Eugene Mapletoft Poulle
On Tuesday, September 19, 1961, Jamaicans went to the polls in a national referendum and voted to withdraw from the West Indies Federation. This put the country on the road to independence. On April 10, 1962, general elections were held that were won by the Jamaica Labour Party (JLP). Alexander Bustamante assumed the premiership. Arrangements were then in full gear for Jamaica to become an independent nation on Monday, August 6, 1962. By then, Jamaica had to have a new constitution, coat of arms and national motto, a national flag, a national anthem, and national symbols.
In the composition of the national anthem, ‘Jamaica, Land we Love’, the words were written by Methodist minister, Rev Hugh Sherlock; the music was composed by Robert Charles Lightbourne, member of parliament, St Thomas Western, and minister of trade, industry and tourism; and the arrangement was done by Eugene Mapletoft Poulle with contribution from his wife, Christine Allison McLaughlin. It seems that there was also contribution by Joe Williams, member of the JDF Military Band.
In this article, I will focus on Eugene Mapletoft Poulle because he is in my memory as a noted Jamaican musician and composer. He was born at Emerald Avenue in Kingston on July 17, 1923, the son of Eugene Poulle, a clerk in the civil service, and his wife, Ethel Mae Rae. Eugene Poulle would become registrar general. Eugene Mapletoft attended Wolmer’s Boys’ School fro 1933 to 1940. He studied music (piano and violin), which he loved. He was certified by the Royal School of Music. He studied law as his profession. He also played competitive tennis in the 1940s. Possibly in the early 1950s, he married Christine Allison McLaughlin, born on May 19, 1928, in Black River, St Elizabeth, the daughter of then Clerk of the Courts, Raynor McLaughlin, and his wife, Emily Davis.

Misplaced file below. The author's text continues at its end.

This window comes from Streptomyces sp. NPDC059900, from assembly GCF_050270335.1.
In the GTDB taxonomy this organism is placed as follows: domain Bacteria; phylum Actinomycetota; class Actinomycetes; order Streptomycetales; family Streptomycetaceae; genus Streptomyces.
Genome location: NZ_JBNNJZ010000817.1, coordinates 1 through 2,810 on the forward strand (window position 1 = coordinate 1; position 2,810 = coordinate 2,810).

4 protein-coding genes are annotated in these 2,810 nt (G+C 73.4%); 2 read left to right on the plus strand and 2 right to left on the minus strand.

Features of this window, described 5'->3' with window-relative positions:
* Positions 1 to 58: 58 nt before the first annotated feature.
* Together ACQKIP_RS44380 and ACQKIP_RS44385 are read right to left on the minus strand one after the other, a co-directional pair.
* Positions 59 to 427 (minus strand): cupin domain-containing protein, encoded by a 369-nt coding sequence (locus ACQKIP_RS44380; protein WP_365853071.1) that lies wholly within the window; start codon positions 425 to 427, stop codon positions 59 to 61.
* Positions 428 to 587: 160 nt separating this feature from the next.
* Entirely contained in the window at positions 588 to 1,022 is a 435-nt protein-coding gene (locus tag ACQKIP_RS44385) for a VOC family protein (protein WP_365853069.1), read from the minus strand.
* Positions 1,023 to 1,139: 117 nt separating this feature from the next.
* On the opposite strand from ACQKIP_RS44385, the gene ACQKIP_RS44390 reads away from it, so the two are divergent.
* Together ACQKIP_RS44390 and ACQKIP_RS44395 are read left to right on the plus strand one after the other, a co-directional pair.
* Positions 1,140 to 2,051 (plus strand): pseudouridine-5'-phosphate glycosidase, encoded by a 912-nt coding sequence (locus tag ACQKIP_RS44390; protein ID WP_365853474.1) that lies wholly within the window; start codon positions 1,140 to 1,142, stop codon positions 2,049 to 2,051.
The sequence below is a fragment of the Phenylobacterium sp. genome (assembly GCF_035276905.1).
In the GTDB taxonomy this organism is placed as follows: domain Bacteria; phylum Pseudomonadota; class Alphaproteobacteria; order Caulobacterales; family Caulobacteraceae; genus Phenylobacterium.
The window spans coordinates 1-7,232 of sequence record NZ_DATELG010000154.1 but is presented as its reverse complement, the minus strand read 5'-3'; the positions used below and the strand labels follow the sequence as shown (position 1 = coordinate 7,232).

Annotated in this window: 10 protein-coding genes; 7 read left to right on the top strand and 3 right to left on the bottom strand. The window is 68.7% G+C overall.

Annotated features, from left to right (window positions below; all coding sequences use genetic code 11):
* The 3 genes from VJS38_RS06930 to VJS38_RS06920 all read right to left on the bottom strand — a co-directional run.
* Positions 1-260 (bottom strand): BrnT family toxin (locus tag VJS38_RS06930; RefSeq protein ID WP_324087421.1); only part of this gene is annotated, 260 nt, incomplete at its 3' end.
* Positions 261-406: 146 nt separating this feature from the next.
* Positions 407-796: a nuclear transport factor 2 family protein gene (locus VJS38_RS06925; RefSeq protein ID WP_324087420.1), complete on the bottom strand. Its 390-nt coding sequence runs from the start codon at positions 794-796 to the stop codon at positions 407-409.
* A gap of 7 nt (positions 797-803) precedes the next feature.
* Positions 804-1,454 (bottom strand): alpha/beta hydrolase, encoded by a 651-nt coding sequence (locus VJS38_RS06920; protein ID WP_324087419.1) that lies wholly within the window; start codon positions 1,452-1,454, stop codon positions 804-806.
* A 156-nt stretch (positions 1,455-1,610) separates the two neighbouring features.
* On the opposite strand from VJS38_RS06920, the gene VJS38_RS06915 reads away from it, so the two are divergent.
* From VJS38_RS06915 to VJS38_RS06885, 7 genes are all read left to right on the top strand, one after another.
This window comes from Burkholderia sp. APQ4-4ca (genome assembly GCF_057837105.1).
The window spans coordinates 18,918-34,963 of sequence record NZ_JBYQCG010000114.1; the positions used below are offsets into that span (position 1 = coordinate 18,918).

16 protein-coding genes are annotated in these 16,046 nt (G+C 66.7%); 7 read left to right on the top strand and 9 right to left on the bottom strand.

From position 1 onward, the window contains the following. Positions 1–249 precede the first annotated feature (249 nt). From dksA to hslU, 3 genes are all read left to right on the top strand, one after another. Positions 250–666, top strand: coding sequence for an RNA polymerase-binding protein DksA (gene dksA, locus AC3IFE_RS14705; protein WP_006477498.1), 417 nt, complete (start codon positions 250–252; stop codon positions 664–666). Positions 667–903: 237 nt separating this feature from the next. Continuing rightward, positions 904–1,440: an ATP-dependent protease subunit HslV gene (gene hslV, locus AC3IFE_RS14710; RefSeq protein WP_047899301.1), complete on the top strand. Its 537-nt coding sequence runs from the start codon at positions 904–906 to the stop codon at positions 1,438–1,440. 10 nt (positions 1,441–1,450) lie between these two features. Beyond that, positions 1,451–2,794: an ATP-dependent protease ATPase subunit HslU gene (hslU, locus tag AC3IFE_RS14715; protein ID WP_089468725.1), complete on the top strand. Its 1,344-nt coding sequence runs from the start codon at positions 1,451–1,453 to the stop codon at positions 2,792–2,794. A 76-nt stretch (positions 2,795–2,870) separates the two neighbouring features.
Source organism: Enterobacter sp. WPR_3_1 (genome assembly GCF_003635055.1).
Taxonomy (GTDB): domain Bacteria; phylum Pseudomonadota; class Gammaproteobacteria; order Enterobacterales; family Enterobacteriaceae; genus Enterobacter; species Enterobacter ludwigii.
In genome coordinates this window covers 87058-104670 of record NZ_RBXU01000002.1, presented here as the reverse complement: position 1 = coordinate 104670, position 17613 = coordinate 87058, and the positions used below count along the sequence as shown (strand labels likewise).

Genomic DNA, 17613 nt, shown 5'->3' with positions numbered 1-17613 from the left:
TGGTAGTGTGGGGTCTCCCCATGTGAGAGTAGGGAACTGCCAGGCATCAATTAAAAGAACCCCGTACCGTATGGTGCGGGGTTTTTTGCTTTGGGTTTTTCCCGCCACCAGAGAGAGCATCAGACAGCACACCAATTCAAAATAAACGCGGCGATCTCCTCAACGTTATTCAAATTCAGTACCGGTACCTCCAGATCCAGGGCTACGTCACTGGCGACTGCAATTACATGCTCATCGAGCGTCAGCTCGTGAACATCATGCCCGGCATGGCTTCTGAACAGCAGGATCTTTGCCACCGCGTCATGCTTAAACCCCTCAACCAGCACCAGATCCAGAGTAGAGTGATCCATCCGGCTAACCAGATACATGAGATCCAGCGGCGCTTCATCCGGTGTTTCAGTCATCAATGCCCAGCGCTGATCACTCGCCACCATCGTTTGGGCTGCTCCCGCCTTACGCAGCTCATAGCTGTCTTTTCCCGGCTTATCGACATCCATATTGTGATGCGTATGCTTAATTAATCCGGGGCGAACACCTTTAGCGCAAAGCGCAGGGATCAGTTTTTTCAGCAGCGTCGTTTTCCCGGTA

PASSION FOR MUSIC
While earning his living as a lawyer, Mapletoft Poulle, as he was known, pursued his passion: music. He had a band and composed and arranged music for church and theatre. He was a member of the Musical Society of Jamaica. From 1955, he was involved in the Pantomime productions, leading the orchestra.
It seems that a few weeks before Independence Day, the parliamentary committee responsible for the organisation had the words for an anthem and music, but they needed an arrangement that brought words and music together. They called on Mapletoft Poulle, a trained and experienced musician, to undertake this assignment. His wife, Christine, added a chorus line to the verses “Jamaica, Jamaica, Jamaica, Land we love”.
Mapletoff Poulle received the Institute of Jamaica’s Musgrave Silver Medal for his contribution to music in Jamaica in January 1977. The report in The Gleaner of January 8, 1977, does credit Mapletoft Poulle as a co-composer of the national anthem with his wife, Christine, who is given as a co-composer of the words of the national anthem.
Mapletoft Poulle died in Kingston on February 8, 1981, aged 57.
After some publicity and advocacy, in 2011, Mapletoft Poulle and his wife, then Christine Poulle Lindo, were awarded national honours for their contribution to crafting of the national anthem.
Contributed by Marcia Thomas